Got my first client. What now?

4 years ago from , Stuff maker

I've scored my first client via friend referral. Though I got a full time product designer job, this is my first time handling a project for a client. I'm the sole designer that would handle the redesign of her website. Would be working closely with their marketing team and the PM.

Any tips, tools, or short step-by-step guide so I don't screw this one up?

Help a brother out. It would be greatly appreciated. Thank you!


  • Nathan HueningNathan Huening, 4 years ago
    1. Write out what you're going to do and what the client is going to pay. Both of you sign
    2. Do the thing
    3. Get paid
    23 points
    • Esther Schindler, 4 years ago

      Also, you can't be too detailed about step #1.

      Be really explicit about who is doing what, when. Make sure you explain what is and isn't included in the What. And who owns what.

      Be very clear about payment, and how to identify the points where you say, "Where's my money?" Most freelancers learn to ask for an advance of some kind. (Often 1/3 at signing, 1/3 at a halfway point -- which you document clearly -- and 1/3 when all is complete -- and define "complete.")

      I have found, in 30+ years of freelancing, that when something is documented there isn't a problem. You might grouse to discover that damn, you did say in the contract that you'd include the source code. But the lawyers make their money on what is left out of the agreement. For instance I had one huge job, which somehow left out, "How much will client pay freelancer if the project is canceled" and I got completely screwed in that deal.

      8 points
      • Patrik Arvidson, 4 years ago

        +1 on this. I've been through several projects where a solid agreement wasn't written out and every single time it has come back to bite me in the ass one way or another. On top of that there's not an issue to add on more work, but you have to define a clear line of what's included and what's not, and that they will need to pay more for what's not included.

        I usually aim towards getting paid on a monthly basis, but I realize that it's different in Sweden than other countries.

        And as someone else wrote here, I'd also recommend communicating with the client often and to keep them in the loop. It's a bad thing if they ask for a project update if the reason is lack of communication on your part.

        1 point
  • abhi .abhi ., 4 years ago

    God bless you. ✋

    4 points
  • Ismael Branco, 4 years ago

    Step 1. Don't be a brick Step 2. Do what they want you to do Step 3. If you have any question, ask

    It's not about the process, it's about the capability of you to adapt to others. Be a teamplayer, but don't share everything and don't ask too much.

    Just be yourself and do the best work you can!

    GL mate

    4 points
    • Dennis AnderssonDennis Andersson, 4 years ago


      Be honest but not pushy. If you feel a certain decision of theirs is wrong or could be better, tell them so and explain why, thoroughly. They will - I've yet to meet a team/person that didn't - appreciate the effort but it's not a guarantee they fill follow your advice. It does however make them more comfortable asking you for advice moving forward.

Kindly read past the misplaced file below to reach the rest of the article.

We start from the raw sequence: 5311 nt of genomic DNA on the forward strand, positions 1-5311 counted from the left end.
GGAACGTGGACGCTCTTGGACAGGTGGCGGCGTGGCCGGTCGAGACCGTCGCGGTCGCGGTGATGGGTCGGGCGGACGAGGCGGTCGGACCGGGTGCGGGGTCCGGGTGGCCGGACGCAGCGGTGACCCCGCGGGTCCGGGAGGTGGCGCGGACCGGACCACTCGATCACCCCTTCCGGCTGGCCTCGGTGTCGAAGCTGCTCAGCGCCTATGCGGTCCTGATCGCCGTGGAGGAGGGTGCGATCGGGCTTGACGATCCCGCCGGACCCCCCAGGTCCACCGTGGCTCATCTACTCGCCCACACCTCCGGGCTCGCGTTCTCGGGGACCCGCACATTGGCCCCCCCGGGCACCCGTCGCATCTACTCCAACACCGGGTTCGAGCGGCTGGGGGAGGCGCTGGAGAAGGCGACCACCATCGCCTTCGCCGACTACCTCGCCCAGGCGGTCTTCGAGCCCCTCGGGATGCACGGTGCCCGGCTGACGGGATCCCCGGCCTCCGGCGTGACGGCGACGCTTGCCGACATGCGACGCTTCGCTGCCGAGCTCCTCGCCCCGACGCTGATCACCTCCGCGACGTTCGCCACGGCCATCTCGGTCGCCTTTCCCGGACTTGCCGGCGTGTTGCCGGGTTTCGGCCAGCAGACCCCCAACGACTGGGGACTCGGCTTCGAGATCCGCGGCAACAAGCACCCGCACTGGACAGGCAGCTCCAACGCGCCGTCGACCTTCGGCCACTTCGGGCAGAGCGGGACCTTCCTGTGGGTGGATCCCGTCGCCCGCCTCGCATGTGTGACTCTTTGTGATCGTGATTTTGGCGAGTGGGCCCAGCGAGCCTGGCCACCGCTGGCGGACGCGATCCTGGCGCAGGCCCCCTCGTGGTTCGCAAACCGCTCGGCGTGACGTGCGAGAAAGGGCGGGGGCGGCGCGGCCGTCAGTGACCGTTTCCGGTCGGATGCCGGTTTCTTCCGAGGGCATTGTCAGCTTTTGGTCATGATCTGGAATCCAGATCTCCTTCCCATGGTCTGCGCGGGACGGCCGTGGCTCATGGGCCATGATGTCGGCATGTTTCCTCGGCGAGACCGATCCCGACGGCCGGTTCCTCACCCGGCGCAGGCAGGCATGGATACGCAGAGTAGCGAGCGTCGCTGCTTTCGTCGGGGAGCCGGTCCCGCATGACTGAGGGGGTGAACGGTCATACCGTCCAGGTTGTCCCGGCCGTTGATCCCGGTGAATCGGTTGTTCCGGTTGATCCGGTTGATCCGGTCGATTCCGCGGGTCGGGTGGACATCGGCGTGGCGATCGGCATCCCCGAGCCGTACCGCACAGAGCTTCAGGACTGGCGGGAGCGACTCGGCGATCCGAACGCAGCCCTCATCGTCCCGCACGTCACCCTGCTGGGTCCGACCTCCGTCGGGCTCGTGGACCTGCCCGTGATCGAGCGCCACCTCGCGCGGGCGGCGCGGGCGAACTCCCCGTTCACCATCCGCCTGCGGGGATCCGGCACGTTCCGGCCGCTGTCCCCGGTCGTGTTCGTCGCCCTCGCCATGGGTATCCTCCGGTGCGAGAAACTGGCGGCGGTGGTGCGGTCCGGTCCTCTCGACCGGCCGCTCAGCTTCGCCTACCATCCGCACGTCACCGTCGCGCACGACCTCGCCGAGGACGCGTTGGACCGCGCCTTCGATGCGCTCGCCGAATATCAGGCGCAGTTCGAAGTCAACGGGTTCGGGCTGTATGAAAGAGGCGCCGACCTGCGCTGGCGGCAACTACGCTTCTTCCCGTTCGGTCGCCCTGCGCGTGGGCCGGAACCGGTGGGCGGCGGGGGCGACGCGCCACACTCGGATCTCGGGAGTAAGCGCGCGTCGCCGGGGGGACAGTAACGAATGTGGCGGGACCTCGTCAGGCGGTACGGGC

No matter the outcome of a discussion, decision or compromise - do the best work you possibly can. Communication is boss!

      5 points
  • Gokhun GuneyhanGokhun Guneyhan, 4 years ago


    If they know you also work full-time, they will probably understand your late replies, but still, try replying them asap when they have any questions. Even if you wouldn't be able to, just let them know you read their email and will write back in a few hours. (and trying doing that before they leave the office). Everyone appreciates fast communication and in time, it will help them understand you really mean it when you say you didn't have time.

    Being flexible with the scope of work/timing is acceptable to some extent, be careful. From my experience, clients via friend referrals tend to abuse the 'relationship' between you, so be clear on what's agreed initially unless they're happy to pay for your extra time. Also be clear on the payment terms.

    And take your friend to a dinner/lunch when you get paid :)

    Good luck.

    3 points
  • Austin PriceAustin Price, 4 years ago

    Absolutely setup a contract. It doesn't have to be anything super detailed, just something that puts everything (scope, payment, timeline, etc.) in writing.

    It's not just about protecting you legally, but it's also a chance to have conversations about everything upfront to make sure you're on the same page.

    1 point
  • Gene M, 4 years ago

    Don't hesitate to ask for 50% up front, even on large projects. Like others have said, spell out everything in a contract of what's included and what isn't.

    One of the most common issues I face as a freelance designer are clients who delay their feedback to me, resulting in delays. These delays will cost YOU. Make sure to spell out contingent terms on such delays or factors it into your prices.

    0 points
  • Todd SielingTodd Sieling, 4 years ago

    Upvote for pretty much everything others have written here, and I'd add that since you're doing this on the side of your full time job, set expectations around response times.

    0 points